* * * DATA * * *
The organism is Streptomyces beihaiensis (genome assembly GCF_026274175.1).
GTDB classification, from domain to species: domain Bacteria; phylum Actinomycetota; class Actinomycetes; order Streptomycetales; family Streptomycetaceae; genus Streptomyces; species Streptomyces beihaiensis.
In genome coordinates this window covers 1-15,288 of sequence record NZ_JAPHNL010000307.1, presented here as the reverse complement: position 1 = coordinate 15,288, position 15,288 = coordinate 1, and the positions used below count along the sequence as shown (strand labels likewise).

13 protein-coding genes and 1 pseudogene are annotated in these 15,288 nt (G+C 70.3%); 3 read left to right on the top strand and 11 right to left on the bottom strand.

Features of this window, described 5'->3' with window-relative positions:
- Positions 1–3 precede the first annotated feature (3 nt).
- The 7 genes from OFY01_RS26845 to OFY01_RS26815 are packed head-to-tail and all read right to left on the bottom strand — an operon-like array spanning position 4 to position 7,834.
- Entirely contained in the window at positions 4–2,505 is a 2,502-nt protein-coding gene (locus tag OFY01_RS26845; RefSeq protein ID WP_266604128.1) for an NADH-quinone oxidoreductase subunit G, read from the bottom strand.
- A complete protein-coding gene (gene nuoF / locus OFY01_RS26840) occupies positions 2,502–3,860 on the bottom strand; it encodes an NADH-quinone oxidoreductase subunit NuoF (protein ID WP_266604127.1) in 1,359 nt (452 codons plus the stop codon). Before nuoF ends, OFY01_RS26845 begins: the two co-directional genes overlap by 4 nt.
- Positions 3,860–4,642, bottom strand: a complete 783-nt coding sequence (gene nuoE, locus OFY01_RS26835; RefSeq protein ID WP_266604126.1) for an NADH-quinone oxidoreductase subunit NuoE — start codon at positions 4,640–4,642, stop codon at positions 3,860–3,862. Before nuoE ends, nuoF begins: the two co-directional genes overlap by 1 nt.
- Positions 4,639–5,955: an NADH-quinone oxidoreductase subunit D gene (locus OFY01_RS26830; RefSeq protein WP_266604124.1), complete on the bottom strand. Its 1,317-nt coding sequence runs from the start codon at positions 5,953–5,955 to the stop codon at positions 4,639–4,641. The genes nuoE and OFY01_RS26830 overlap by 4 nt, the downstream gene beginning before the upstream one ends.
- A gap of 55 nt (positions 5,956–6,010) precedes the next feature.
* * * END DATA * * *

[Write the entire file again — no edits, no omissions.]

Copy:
The organism is Streptomyces beihaiensis (genome assembly GCF_026274175.1).
GTDB classification, from domain to species: domain Bacteria; phylum Actinomycetota; class Actinomycetes; order Streptomycetales; family Streptomycetaceae; genus Streptomyces; species Streptomyces beihaiensis.
In genome coordinates this window covers 1-15,288 of sequence record NZ_JAPHNL010000307.1, presented here as the reverse complement: position 1 = coordinate 15,288, position 15,288 = coordinate 1, and the positions used below count along the sequence as shown (strand labels likewise).

13 protein-coding genes and 1 pseudogene are annotated in these 15,288 nt (G+C 70.3%); 3 read left to right on the top strand and 11 right to left on the bottom strand.

Features of this window, described 5'->3' with window-relative positions:
- Positions 1–3 precede the first annotated feature (3 nt).
- The 7 genes from OFY01_RS26845 to OFY01_RS26815 are packed head-to-tail and all read right to left on the bottom strand — an operon-like array spanning position 4 to position 7,834.
- Entirely contained in the window at positions 4–2,505 is a 2,502-nt protein-coding gene (locus tag OFY01_RS26845; RefSeq protein ID WP_266604128.1) for an NADH-quinone oxidoreductase subunit G, read from the bottom strand.
- A complete protein-coding gene (gene nuoF / locus OFY01_RS26840) occupies positions 2,502–3,860 on the bottom strand; it encodes an NADH-quinone oxidoreductase subunit NuoF (protein ID WP_266604127.1) in 1,359 nt (452 codons plus the stop codon). Before nuoF ends, OFY01_RS26845 begins: the two co-directional genes overlap by 4 nt.
- Positions 3,860–4,642, bottom strand: a complete 783-nt coding sequence (gene nuoE, locus OFY01_RS26835; RefSeq protein ID WP_266604126.1) for an NADH-quinone oxidoreductase subunit NuoE — start codon at positions 4,640–4,642, stop codon at positions 3,860–3,862. Before nuoE ends, nuoF begins: the two co-directional genes overlap by 1 nt.
- Positions 4,639–5,955: an NADH-quinone oxidoreductase subunit D gene (locus OFY01_RS26830; RefSeq protein WP_266604124.1), complete on the bottom strand. Its 1,317-nt coding sequence runs from the start codon at positions 5,953–5,955 to the stop codon at positions 4,639–4,641. The genes nuoE and OFY01_RS26830 overlap by 4 nt, the downstream gene beginning before the upstream one ends.
- A gap of 55 nt (positions 5,956–6,010) precedes the next feature.